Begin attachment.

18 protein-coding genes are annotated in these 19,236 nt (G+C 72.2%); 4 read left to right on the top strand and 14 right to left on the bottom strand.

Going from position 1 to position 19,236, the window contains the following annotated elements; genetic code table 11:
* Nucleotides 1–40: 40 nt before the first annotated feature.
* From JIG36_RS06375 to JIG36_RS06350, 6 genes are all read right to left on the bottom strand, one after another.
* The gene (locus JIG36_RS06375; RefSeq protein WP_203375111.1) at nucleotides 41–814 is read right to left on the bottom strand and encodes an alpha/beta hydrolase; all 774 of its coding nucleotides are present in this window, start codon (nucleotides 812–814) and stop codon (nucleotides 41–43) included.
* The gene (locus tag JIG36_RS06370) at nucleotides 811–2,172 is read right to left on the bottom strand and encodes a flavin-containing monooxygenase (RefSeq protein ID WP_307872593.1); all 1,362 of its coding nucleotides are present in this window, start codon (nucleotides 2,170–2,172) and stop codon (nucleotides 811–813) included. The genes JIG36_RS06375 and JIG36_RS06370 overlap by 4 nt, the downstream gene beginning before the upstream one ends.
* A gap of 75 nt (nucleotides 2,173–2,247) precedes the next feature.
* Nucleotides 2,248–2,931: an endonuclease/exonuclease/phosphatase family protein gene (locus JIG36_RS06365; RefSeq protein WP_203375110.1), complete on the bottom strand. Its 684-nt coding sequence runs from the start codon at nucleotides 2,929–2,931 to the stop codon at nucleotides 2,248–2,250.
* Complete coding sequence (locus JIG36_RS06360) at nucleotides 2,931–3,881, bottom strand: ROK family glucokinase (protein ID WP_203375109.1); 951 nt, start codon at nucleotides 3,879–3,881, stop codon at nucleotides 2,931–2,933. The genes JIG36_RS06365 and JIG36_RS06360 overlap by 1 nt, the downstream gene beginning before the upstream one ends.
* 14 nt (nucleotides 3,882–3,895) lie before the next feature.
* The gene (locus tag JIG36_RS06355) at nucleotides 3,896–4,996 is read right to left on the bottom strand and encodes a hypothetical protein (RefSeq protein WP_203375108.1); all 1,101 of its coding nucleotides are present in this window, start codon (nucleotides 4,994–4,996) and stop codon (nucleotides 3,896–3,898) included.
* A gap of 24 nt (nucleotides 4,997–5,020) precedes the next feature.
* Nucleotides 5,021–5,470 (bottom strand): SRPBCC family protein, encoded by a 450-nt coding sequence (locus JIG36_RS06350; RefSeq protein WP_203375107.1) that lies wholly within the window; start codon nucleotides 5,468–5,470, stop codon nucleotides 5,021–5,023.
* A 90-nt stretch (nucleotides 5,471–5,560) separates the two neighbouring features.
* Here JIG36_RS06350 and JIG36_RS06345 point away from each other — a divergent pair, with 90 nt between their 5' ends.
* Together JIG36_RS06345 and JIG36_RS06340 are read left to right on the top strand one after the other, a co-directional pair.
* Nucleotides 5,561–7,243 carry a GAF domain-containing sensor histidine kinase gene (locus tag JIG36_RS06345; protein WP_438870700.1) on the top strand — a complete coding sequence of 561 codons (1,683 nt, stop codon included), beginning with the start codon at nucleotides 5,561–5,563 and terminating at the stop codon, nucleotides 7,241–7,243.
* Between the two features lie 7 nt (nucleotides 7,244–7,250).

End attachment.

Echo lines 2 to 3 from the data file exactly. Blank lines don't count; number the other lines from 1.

Going from position 1 to position 19,236, the window contains the following annotated elements; genetic code table 11:
* Nucleotides 1–40: 40 nt before the first annotated feature.